Q - R

  • Quantitative_Easing_Video.jpg

    How does quantitative easing differ from normal federal reserve open market operations?

  • Investors have a lot of tools and strategies to use when it comes to playing the market.One of them is called quantitative trading. CNBC explains.

  • ActualOptionsQuotes_Video.jpg

    For many sophisticated investors, trading options is a routine practice that can be hugely profitable, but retail investors can also transact options contracts on the open market.

  • CNBC_Explains_Video_RealvsNominal.jpg

    The general rule in economics is that the value of money today will not be equal to the same amount of money in the future. Also known as the time value of money.

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    The  U.S. economy has suffered through many recessions in its history. But just what is a recession and how do they come about?  Here are the details in this CNBC explains.

  • The yard around a foreclosed home is maintained by a bank-hired worker in Miami.

    The term is short for Other Real Estate Owned (OREO), but that may be too confusing with the cookie.

  • boss_office_200.jpg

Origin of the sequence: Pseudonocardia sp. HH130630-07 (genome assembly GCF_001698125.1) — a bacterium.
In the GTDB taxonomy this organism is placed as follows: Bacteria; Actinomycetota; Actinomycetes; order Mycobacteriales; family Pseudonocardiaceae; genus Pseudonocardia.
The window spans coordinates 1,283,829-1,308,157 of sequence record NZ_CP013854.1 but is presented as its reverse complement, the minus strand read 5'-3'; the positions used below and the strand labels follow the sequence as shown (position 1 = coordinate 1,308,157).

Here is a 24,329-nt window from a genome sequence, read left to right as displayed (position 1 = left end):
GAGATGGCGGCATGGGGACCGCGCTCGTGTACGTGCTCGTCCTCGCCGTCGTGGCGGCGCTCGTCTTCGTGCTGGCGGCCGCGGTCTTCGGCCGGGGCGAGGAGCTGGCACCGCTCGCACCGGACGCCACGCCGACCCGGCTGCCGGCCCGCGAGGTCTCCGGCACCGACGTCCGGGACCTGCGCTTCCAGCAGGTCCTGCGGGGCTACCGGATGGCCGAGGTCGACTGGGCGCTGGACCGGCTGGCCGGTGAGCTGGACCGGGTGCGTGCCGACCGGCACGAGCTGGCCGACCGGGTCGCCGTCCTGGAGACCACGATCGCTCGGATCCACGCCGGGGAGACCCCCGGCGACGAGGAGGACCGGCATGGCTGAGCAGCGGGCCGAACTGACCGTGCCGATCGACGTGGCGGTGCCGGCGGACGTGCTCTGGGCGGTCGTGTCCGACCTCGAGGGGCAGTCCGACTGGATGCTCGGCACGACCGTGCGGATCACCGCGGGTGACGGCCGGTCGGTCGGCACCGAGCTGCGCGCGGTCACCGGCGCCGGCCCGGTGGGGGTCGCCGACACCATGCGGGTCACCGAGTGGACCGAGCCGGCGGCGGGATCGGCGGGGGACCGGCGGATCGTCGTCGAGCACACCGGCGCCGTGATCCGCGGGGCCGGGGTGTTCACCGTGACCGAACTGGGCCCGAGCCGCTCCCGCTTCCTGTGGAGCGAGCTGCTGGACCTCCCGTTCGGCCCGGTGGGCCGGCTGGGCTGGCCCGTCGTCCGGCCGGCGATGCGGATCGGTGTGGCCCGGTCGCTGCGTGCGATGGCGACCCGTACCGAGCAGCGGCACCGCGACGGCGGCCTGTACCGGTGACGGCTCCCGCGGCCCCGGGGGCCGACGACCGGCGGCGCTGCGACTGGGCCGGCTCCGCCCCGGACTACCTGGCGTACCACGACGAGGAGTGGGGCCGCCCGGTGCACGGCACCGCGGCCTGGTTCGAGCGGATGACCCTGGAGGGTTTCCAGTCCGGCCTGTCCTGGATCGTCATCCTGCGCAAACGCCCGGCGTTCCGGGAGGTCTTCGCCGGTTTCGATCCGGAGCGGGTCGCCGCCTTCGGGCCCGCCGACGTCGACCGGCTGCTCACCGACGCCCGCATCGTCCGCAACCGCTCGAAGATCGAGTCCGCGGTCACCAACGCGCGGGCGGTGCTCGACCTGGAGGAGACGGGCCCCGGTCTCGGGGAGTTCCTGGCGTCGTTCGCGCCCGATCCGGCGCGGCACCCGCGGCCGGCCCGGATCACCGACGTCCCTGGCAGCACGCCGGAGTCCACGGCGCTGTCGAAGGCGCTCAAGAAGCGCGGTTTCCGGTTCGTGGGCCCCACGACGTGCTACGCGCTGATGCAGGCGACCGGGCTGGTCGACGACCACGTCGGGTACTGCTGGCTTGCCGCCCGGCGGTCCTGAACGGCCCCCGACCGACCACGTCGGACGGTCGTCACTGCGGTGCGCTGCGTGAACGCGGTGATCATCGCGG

If a company that's privately owned wants to go public and offer investors the chance to buy securities in the firm, one of the first things they do is something called a 'Roadshow.' CNBC Explains.

  • Traders work on the floor of the New York Stock Exchange.

    Little-used SEC Rule 48 is suddenly a buzz word as the stock market correction has led to wild trading—and the need to control it.

  • WADA's independent commission has recommended sanctions against Russian runner Anastasiya Bazdyreva (L) as part of its report on doping in Russian athletics.

    CNBC breaks down what Russia’s scandal means for its reputation and the world of track and field sports.

CNBC Explains

  • Have you ever wondered how your grandparents bought a house with what would barely be enough to buy a used car today? The prices for things are constantly going up, and the main reason is inflation.

  • After a 20-year absence from power, the Taliban took control of Afghanistan at a speed that shocked the world. CNBC explains what this could mean for the future of Afghanistan.

  • Once a region seeing vast flows of wealth due to natural petroleum resources, the market slowdown and plunging oil prices have placed the Gulf Cooperation Council in a position of economic uncertainty. CNBC's Nessa Anwar is joined by Hadley Gamble to discuss the GCC's challenges, from economic diversification to their internal disagreements.